At the biggest US securitisation industry gathering held in Las Vegas in February, the hundreds of guests attending were asked when a “new equilibrium” for the markets would be reached. Financial markets around the world were, at that time, still in crisis. With the financial system reeling from the impact of hundreds of billions of dollars of losses on securities backed by loans, mainly from US subprime mortgages, all parts of the securitised markets had closed down.
Yet even in such a pessimistic context, the message from those present was surprisingly negative. A handful even voiced fears that the securitisation market would not recover. Yet today, more than six months after the Las Vegas conference, there are signs of life.
In recent months, prices for securities backed by assets – from mortgages to credit cards and car loans – have surged. As well as price gains in the secondary market for already existing deals, new transactions are also being conducted.
“The last few months have shown that securitisation remains a useful and valid way of accessing the capital markets,” said Valerie Kay, managing director at Morgan Stanley.
Yet in spite of signs of a return to normality, much has changed behind the scenes. Large parts of the securitisation market remain dysfunctional and, in some cases, closed to new business.
In fact, a divide has opened up between those parts of the securitised markets that are working and those that are not. In particular, the efforts by the US Treasury and Federal Reserve to encourage investors to buy securities backed by loans have worked well to rekindle the markets aimed at consumer loans.
Through its Term Asset-Backed Securities Loan Facility, or Talf for short, the Fed has lent nearly $50bn to investors to buy securities backed by credit cards, car loans and other forms of lending. “The Talf programme has been very successful in rescuing the securitisation market,” analysts from JPMorgan said recently.
Talf works by lending investors, such as hedge funds, cheap loans as long as they use the money to buy asset-backed debt. The attractive terms mean the potential profit on these deals is significant. The resultant increased demand for these securities has led to a sharp drop in funding costs, which in turn has spurred more credit card companies and others to issue them. Volumes this year are predicted to be higher than 2008, although they are still well down from the peak reached during the last bull market. The American Securitization Forum expects $130bn in asset-backed securities – which excludes mortgages – in 2009 compared with $140bn last year and $750bn in 2006.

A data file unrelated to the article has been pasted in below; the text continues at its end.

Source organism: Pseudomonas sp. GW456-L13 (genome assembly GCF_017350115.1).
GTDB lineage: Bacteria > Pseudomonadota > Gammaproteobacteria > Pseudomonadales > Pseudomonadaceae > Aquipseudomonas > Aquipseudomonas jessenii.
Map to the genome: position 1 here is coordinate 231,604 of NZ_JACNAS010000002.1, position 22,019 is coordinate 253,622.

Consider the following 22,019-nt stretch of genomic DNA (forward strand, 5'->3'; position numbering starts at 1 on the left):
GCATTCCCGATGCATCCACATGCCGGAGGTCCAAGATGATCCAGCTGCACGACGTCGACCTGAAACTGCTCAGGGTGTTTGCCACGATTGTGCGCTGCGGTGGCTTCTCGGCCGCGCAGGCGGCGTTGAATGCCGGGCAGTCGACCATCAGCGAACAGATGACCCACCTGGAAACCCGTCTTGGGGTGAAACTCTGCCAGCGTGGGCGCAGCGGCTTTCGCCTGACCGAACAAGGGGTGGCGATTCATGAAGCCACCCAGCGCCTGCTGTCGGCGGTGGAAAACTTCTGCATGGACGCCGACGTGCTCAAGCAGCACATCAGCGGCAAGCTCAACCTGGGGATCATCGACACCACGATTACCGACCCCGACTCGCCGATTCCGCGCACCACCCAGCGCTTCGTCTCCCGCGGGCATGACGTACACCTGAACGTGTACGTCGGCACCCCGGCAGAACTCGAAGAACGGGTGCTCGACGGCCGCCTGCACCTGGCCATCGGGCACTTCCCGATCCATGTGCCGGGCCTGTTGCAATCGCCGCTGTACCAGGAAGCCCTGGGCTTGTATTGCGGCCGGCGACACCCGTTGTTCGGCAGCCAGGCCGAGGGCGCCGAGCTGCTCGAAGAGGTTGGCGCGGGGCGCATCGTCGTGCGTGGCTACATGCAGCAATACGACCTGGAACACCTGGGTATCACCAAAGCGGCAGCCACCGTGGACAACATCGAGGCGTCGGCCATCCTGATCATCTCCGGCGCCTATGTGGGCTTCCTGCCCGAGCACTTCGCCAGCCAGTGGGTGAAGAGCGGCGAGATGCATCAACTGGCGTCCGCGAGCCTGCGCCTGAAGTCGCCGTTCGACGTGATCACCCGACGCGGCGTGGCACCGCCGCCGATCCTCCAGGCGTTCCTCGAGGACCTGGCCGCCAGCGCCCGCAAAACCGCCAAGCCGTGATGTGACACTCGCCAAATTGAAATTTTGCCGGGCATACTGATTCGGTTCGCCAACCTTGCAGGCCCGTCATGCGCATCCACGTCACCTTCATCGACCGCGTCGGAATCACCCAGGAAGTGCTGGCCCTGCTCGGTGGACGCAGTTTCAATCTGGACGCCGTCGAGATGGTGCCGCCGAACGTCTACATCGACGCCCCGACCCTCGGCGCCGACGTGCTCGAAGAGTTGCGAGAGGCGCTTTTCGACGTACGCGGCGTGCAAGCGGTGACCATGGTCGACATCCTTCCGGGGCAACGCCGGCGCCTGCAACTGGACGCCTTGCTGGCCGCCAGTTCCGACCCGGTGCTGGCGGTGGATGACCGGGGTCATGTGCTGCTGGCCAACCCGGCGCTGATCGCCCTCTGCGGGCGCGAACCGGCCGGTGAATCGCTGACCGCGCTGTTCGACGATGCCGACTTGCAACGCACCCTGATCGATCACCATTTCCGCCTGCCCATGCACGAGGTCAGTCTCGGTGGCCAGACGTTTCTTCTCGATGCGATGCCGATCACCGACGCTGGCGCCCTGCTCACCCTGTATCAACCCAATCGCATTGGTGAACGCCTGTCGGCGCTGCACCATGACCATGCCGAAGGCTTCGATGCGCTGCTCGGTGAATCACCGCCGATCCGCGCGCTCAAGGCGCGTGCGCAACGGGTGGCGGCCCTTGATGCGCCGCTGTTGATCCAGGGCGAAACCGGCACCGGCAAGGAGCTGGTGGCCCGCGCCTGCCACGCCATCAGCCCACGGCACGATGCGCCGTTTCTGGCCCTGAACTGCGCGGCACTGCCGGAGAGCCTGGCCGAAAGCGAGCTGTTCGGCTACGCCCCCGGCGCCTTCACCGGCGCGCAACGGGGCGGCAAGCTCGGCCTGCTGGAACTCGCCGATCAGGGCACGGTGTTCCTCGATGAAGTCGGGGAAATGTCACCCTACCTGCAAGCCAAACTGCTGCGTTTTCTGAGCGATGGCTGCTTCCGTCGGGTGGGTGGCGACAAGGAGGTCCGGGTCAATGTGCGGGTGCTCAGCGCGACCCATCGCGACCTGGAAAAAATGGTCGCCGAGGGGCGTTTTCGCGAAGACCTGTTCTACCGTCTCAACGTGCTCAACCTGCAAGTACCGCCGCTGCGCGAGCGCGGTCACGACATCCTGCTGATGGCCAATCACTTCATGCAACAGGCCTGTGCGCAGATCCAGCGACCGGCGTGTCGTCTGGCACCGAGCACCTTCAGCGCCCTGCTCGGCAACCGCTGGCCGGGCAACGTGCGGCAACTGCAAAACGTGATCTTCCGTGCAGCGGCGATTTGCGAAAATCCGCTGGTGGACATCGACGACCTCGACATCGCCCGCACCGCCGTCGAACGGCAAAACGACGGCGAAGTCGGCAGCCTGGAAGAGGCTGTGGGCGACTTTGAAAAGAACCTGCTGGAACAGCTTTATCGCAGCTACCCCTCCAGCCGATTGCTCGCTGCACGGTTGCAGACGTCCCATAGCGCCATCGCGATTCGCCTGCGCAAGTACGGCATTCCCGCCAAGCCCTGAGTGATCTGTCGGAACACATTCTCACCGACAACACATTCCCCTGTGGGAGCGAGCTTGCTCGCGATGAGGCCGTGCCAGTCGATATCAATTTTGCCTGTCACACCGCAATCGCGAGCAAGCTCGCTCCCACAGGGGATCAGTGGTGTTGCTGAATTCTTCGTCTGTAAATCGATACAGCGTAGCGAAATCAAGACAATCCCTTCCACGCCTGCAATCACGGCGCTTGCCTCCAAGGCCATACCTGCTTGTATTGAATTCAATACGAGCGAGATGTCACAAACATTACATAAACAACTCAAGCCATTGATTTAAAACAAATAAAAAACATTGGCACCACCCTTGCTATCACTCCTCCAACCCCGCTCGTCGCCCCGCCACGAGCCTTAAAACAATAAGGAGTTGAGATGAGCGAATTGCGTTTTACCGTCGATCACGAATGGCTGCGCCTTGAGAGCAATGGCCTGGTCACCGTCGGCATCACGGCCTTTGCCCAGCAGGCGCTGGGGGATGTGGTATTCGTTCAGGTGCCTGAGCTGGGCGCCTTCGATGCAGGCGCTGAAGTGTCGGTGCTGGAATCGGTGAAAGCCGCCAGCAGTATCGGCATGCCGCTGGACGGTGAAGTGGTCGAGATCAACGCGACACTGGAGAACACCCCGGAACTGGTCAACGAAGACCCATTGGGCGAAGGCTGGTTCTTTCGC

Elsewhere, parts of the securitisation market, such as for commercial mortgage-backed securities, which property developers rely upon to finance new deals, remain largely closed for new issues. The ASF estimates that less than 1 per cent of the $1,200bn of finance for residential mortgage-backed securities in the US has come from private sources of finance.
“Notwithstanding the success of the Talf programme and the restoration of a modest degree of securitisation financing and liquidity in some market segments, significant challenges remain,” George Miller, executive director of the ASF, told a recent Senate committee hearing.
Efforts to fix the asset-backed markets continue. Mary Schapiro, who took over as chairwoman of the Securities and Exchange Commission earlier this year, said recently that current securities legislation was outdated and called for the introduction of dedicated legislation to regulate the new investment products that were at the heart of the financial crisis. Schapiro called for new laws targeting “gaps” in the regulation of securities backed by assets such as mortgages and credit cards.
Yet few expect the securitisation market to return to where it was prior to the financial crisis, not least because confidence in credit ratings has been severely dented. One of the crucial building blocks that allowed the asset-backed markets to surge in the boom years was the widespread allocation of triple-A credit ratings, even to securities backed by low-quality loans, such as subprime mortgages.
At the same time, some analysts worry that the nascent revival in parts of the market – such as the recent car loans deal involving German vehicle manufacturer Volkswagen and a mortgage-backed transaction by HBOS, the UK bank – could make investors too complacent about risks, which in turn could hinder moves to improve the market.
CreditSights, the research group, has highlighted fears that securitised markets could again become “repositories for low-quality toxic assets”. While there may be signs of life, the future of the securitisation markets remains far from clear.
Aline van Duyn is the FT’s US markets editor